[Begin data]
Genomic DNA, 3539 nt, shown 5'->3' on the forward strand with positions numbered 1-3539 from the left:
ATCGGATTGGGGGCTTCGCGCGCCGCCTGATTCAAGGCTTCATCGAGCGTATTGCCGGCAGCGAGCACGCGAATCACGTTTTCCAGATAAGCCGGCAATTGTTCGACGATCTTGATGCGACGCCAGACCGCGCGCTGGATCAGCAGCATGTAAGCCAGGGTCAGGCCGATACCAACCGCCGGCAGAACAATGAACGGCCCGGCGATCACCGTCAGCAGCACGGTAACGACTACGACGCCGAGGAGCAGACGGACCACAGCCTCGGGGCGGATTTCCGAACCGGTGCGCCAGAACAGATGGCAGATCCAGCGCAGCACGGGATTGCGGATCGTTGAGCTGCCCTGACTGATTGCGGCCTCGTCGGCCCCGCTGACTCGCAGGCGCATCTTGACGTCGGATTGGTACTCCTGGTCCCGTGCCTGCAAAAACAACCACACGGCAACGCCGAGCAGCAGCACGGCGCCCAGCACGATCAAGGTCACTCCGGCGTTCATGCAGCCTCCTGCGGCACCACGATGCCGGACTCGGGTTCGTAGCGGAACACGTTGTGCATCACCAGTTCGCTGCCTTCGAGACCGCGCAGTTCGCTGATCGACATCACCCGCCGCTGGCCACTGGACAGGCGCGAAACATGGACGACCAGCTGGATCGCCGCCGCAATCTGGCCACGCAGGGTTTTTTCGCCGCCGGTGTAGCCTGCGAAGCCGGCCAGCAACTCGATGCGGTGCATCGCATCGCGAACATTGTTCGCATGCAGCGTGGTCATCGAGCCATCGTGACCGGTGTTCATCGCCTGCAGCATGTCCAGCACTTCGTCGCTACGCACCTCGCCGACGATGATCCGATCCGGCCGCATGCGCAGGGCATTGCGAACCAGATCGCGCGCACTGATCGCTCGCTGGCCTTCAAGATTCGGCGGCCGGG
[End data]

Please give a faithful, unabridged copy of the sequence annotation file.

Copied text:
Genomic DNA, 3539 nt, shown 5'->3' on the forward strand with positions numbered 1-3539 from the left:
ATCGGATTGGGGGCTTCGCGCGCCGCCTGATTCAAGGCTTCATCGAGCGTATTGCCGGCAGCGAGCACGCGAATCACGTTTTCCAGATAAGCCGGCAATTGTTCGACGATCTTGATGCGACGCCAGACCGCGCGCTGGATCAGCAGCATGTAAGCCAGGGTCAGGCCGATACCAACCGCCGGCAGAACAATGAACGGCCCGGCGATCACCGTCAGCAGCACGGTAACGACTACGACGCCGAGGAGCAGACGGACCACAGCCTCGGGGCGGATTTCCGAACCGGTGCGCCAGAACAGATGGCAGATCCAGCGCAGCACGGGATTGCGGATCGTTGAGCTGCCCTGACTGATTGCGGCCTCGTCGGCCCCGCTGACTCGCAGGCGCATCTTGACGTCGGATTGGTACTCCTGGTCCCGTGCCTGCAAAAACAACCACACGGCAACGCCGAGCAGCAGCACGGCGCCCAGCACGATCAAGGTCACTCCGGCGTTCATGCAGCCTCCTGCGGCACCACGATGCCGGACTCGGGTTCGTAGCGGAACACGTTGTGCATCACCAGTTCGCTGCCTTCGAGACCGCGCAGTTCGCTGATCGACATCACCCGCCGCTGGCCACTGGACAGGCGCGAAACATGGACGACCAGCTGGATCGCCGCCGCAATCTGGCCACGCAGGGTTTTTTCGCCGCCGGTGTAGCCTGCGAAGCCGGCCAGCAACTCGATGCGGTGCATCGCATCGCGAACATTGTTCGCATGCAGCGTGGTCATCGAGCCATCGTGACCGGTGTTCATCGCCTGCAGCATGTCCAGCACTTCGTCGCTACGCACCTCGCCGACGATGATCCGATCCGGCCGCATGCGCAGGGCATTGCGAACCAGATCGCGCGCACTGATCGCTCGCTGGCCTTCAAGATTCGGCGGCCGGG